To help control this problem, improve air movement around the plants and increase the level of sunlight by pruning back adjacent plants and overhanging tree limbs. Also, watch how much irrigation water is being applied.”

Hi Debra – This sounds about right – Thank you for the info. I’d really like to read the document, my e-mail address is – I would really appreciate it.

What you have said above all rings true – and I’m relieved it won’t kill the plant. I had the big tree that shades it pruned back yesterday (had grown a bit out of control again) and I will prune back the Nandina that is crowding it today. Will check irrigation, cut off the rest of the affected leaves/branches and then see what happens.

Thanks, I hope this is it 🙂

I have sent a link to your blog to our local camellia expert and am awaiting a response (or maybe he will comment). Will let you know. It rained here for the proverbial 40 days and 40 nights from August to October breaking all kinds of records. My daphnes all died from too much water, but absolutely nothing happened to the camellias.

Oh Wow Carolyn, that is very kind and generous of you. I would so appreciate any help, this is my oldest and favourite Camellia and I would hate to lose it.

Christine, Unfortunately, Charles Cresson (the camellia expert I have featured in two posts) emailed back right away to say he had no idea what it is. That makes me think that it is not something specific to camellias. I hope the nursery has the answer. Sorry, Carolyn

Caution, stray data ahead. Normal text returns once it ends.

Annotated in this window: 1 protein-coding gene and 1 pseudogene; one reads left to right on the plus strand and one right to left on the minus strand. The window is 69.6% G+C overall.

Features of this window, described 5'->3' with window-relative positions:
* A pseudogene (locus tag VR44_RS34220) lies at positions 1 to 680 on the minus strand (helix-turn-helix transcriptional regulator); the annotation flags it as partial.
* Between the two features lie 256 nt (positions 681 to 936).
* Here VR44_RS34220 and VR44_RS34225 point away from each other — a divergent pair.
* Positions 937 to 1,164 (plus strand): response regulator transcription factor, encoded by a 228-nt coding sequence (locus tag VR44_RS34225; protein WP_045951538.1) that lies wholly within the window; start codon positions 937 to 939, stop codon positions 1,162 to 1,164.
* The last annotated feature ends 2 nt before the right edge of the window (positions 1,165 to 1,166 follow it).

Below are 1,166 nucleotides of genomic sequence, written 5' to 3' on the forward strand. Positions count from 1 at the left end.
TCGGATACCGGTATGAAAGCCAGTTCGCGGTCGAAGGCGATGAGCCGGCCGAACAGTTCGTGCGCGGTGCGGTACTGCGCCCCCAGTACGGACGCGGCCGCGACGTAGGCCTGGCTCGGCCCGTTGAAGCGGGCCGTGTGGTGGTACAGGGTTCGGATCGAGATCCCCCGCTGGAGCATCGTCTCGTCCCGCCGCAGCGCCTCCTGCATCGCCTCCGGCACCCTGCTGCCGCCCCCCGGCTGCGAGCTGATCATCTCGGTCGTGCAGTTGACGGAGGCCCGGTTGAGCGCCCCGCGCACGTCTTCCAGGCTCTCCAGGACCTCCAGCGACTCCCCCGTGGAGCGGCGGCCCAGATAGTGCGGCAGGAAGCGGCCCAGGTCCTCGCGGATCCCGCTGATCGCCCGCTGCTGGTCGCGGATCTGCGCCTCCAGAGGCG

Is this a Camellia japonica? I’m struck by how regular these spots appear to be at the leaf margin. I used to grow lots of Camellia japonica, but have never seen anything quite like this. Camellia edema (oedema) is similar in appearance, but tends to be more irregular looking. How has your weather been recently, rainy? It could also be a bacterial leaf spot. Regardless, I suspect the root of the condition is excessive moisture/poor drainage. I agree with Alan, drop a sample by your local nursery, and see if they have seen this before. Good luck! I hope you’ll update once you get a diagnosis, I’m curious!

Hi Clair, yes it is a Camellia Japonica and now you mention it, it did rain for quite a few days. Warm days with rain … and its getting a bit crowded with a Nandina right next to it. So probably too much moisture. Drainage is good there, but excessive moisture and warm days is about the sum of it. I’m going to take a branch to the nursery tomorrow and will do an update on it. Thanks so much for your interest and care 🙂

It doesn’t seem to be one of the common Camellia issues based on the Google search I just did, so maybe it’s not something specific to that genus (which is probably good news). Take a leaf to local garden centers in a sealed plastic bag and see if they have any ideas.

If there are some leaves that just have a tiny bit of this, maybe try spraying them with neem oil and see if it helps. I wouldn’t spray more than a couple of leaves though.

Wish I could help more.

Hi Alan, thanks, I’m going to take your advice and take a branch to the nursery. If they can’t ID it, they can, I’m sure, give me something to treat it with.